Sometimes a sub-group becomes so fed up with the others that it splits off and has a separate meeting which the first group can overhear: the equivalent of schizophrenia.
Equally, the behaviour of a group says a lot about the individuals within it.
Some years ago I went behind the scenes with the engineers at a nationally recognised transport museum. It was a revelation, but not in the way I had expected.
Previously I had been accustomed to hospital messes with their pessimism, gallows humour and constant criticism of 'the system'. The engineers' mess couldn't have been more different. The mood was of total optimism, with everyone talking enthusiastically about the antique engines they were planning to bring back to life. There was a positive, 'go get 'em' attitude.
And it got me thinking - why the difference? Doesn't it tell us something about our profession? What do we learn from the cynicism and anger that seem to permeate so many of our colleagues' comments? A sizeable part of our profession seems to hate - yes, really hate - having to deal with patients' problems. Why should this be the case in what is ostensibly a vocational and caring profession?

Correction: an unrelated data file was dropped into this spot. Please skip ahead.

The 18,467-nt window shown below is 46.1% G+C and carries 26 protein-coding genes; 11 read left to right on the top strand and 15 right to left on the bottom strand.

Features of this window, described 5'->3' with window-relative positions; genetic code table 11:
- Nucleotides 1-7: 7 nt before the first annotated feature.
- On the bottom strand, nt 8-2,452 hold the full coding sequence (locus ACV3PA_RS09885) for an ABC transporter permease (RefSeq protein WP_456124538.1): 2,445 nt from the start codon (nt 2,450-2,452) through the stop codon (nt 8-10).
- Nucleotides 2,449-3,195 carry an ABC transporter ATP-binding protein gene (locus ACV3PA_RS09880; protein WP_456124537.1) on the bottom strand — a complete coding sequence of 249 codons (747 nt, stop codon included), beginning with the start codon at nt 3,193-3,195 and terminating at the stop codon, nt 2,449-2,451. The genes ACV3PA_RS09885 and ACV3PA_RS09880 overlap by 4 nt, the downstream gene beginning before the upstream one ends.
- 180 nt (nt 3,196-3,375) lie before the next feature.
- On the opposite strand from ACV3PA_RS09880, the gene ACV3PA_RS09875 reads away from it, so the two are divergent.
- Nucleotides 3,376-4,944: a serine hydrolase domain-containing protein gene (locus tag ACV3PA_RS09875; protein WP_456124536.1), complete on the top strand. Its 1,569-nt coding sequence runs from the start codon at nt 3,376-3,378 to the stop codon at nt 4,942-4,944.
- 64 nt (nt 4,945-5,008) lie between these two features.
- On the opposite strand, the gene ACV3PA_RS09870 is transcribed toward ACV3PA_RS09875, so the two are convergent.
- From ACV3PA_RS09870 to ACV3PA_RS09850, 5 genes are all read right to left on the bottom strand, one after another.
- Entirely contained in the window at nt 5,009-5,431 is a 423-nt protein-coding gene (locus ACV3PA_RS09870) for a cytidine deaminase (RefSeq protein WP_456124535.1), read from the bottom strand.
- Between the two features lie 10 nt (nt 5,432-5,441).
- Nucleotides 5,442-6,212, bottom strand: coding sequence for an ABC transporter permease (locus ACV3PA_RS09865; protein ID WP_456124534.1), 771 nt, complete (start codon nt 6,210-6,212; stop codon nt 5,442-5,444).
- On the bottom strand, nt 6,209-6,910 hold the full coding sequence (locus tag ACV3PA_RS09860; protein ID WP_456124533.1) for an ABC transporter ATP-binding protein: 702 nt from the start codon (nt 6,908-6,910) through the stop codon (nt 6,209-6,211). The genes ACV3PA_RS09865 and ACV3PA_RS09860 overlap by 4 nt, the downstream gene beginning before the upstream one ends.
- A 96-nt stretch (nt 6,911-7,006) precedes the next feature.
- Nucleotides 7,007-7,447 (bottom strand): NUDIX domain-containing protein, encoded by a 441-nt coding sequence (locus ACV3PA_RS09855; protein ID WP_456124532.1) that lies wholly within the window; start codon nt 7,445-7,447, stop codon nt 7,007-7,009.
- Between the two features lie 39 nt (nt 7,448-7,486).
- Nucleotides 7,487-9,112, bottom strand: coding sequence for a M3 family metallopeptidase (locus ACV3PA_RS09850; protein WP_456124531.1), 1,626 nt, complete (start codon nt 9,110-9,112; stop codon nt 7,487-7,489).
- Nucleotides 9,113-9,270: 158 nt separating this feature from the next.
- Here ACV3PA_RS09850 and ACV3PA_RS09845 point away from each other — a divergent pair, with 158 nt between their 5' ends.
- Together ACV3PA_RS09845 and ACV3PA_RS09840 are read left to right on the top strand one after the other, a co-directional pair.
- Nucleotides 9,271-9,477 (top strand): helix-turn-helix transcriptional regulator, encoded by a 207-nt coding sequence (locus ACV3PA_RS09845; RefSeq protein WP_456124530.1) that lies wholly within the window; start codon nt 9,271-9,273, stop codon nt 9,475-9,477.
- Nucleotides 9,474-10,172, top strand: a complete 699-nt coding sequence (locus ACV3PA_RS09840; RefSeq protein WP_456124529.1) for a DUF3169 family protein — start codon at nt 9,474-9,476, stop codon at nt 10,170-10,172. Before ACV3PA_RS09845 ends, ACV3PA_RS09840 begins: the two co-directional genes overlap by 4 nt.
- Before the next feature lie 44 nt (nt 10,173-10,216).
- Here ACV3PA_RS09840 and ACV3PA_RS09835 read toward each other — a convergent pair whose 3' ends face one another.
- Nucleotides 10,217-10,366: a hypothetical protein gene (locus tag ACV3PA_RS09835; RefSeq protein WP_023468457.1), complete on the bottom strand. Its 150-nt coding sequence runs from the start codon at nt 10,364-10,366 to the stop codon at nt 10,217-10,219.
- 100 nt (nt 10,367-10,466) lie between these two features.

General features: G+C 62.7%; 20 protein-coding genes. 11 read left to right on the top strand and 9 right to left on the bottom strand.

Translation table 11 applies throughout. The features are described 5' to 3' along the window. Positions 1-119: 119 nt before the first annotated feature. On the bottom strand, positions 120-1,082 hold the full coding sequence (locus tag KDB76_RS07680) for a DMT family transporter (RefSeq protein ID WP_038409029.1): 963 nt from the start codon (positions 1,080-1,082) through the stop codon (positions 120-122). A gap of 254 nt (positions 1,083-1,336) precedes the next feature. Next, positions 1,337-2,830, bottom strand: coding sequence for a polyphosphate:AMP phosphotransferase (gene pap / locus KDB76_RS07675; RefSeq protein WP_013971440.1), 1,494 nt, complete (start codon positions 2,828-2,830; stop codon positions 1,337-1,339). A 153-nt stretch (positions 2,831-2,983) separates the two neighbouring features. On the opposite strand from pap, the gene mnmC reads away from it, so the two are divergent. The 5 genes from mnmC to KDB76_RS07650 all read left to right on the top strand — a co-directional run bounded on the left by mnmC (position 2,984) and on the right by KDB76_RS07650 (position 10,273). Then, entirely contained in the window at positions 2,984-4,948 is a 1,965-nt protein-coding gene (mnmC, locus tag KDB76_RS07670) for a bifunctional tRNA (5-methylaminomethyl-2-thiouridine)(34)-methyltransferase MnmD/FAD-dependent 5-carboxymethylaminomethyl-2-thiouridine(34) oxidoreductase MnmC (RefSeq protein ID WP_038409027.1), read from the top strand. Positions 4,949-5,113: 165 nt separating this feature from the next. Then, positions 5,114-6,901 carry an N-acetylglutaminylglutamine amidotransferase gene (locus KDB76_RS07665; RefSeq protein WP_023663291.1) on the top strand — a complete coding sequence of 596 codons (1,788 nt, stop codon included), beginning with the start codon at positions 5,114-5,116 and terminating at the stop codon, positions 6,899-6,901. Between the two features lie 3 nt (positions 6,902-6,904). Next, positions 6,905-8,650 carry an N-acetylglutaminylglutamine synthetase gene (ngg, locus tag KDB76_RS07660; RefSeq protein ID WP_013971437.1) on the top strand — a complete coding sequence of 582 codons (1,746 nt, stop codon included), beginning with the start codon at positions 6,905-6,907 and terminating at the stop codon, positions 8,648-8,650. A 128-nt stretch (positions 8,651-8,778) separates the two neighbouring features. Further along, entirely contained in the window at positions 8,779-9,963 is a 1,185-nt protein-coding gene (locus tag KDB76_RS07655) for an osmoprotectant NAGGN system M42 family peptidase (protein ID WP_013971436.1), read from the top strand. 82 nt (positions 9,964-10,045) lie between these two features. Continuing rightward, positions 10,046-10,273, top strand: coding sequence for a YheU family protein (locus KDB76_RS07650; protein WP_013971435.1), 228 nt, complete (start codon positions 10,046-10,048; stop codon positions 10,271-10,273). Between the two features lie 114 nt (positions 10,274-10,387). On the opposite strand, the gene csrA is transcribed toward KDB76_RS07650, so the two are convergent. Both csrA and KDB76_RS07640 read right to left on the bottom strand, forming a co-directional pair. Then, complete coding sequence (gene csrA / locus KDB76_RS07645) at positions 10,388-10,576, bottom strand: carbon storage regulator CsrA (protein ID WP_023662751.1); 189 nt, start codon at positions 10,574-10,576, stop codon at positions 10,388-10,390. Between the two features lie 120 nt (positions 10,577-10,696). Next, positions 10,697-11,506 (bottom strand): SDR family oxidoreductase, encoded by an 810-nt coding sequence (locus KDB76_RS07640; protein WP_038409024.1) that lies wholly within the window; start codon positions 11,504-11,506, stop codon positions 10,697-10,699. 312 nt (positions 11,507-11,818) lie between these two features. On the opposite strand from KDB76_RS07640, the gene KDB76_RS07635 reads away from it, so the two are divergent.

If we gathered all the doctors in the UK into one group, what would its mood be? Happy, confident and fulfilled? Anxious, angry or depressed? Resentful or fearful?
Tired, angry and overwhelmed, I suspect - leading to the anxiety, depression, cynicism and despair that so often follows, ending in complete burnout. And that diagnosis fits in well with the statistics on doctors' alcoholism, depression and suicide.
Undoubtedly, many of us love our job and wouldn't swap it for anything. But the attitude of our profession as a whole makes me think that we are nearer the edge than we like to think. The anger and cynicism that so frequently surface are testimony to this state of chronic exhaustion. Politicians, managers and negotiators, take note.